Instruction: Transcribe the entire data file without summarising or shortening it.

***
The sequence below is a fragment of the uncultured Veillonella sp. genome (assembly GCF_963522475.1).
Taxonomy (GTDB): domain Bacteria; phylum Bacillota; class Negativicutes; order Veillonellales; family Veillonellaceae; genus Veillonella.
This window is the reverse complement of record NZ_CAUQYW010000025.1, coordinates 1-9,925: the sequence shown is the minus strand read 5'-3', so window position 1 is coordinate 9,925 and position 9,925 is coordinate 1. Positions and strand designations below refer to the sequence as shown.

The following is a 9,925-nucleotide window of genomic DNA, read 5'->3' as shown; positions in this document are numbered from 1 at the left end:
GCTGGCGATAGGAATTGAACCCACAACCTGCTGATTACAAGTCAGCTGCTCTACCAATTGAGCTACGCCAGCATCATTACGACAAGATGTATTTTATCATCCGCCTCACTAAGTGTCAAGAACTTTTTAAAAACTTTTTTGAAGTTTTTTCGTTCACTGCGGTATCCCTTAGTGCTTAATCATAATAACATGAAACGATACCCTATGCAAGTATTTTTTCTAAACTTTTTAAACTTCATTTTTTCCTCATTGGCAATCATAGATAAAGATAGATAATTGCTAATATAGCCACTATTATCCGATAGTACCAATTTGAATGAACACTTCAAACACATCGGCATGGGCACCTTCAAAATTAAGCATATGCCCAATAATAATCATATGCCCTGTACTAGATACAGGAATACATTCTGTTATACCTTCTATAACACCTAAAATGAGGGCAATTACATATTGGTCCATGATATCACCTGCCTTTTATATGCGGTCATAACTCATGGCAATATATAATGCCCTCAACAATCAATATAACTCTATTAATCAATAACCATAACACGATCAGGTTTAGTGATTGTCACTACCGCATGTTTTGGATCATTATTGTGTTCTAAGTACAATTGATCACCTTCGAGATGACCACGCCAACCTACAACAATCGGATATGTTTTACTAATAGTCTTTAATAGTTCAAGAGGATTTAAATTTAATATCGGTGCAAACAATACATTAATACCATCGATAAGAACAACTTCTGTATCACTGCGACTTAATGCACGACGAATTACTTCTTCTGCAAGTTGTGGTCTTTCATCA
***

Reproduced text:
The sequence below is a fragment of the uncultured Veillonella sp. genome (assembly GCF_963522475.1).
Taxonomy (GTDB): domain Bacteria; phylum Bacillota; class Negativicutes; order Veillonellales; family Veillonellaceae; genus Veillonella.
This window is the reverse complement of record NZ_CAUQYW010000025.1, coordinates 1-9,925: the sequence shown is the minus strand read 5'-3', so window position 1 is coordinate 9,925 and position 9,925 is coordinate 1. Positions and strand designations below refer to the sequence as shown.

The following is a 9,925-nucleotide window of genomic DNA, read 5'->3' as shown; positions in this document are numbered from 1 at the left end:
GCTGGCGATAGGAATTGAACCCACAACCTGCTGATTACAAGTCAGCTGCTCTACCAATTGAGCTACGCCAGCATCATTACGACAAGATGTATTTTATCATCCGCCTCACTAAGTGTCAAGAACTTTTTAAAAACTTTTTTGAAGTTTTTTCGTTCACTGCGGTATCCCTTAGTGCTTAATCATAATAACATGAAACGATACCCTATGCAAGTATTTTTTCTAAACTTTTTAAACTTCATTTTTTCCTCATTGGCAATCATAGATAAAGATAGATAATTGCTAATATAGCCACTATTATCCGATAGTACCAATTTGAATGAACACTTCAAACACATCGGCATGGGCACCTTCAAAATTAAGCATATGCCCAATAATAATCATATGCCCTGTACTAGATACAGGAATACATTCTGTTATACCTTCTATAACACCTAAAATGAGGGCAATTACATATTGGTCCATGATATCACCTGCCTTTTATATGCGGTCATAACTCATGGCAATATATAATGCCCTCAACAATCAATATAACTCTATTAATCAATAACCATAACACGATCAGGTTTAGTGATTGTCACTACCGCATGTTTTGGATCATTATTGTGTTCTAAGTACAATTGATCACCTTCGAGATGACCACGCCAACCTACAACAATCGGATATGTTTTACTAATAGTCTTTAATAGTTCAAGAGGATTTAAATTTAATATCGGTGCAAACAATACATTAATACCATCGATAAGAACAACTTCTGTATCACTGCGACTTAATGCACGACGAATTACTTCTTCTGCAAGTTGTGGTCTTTCATCA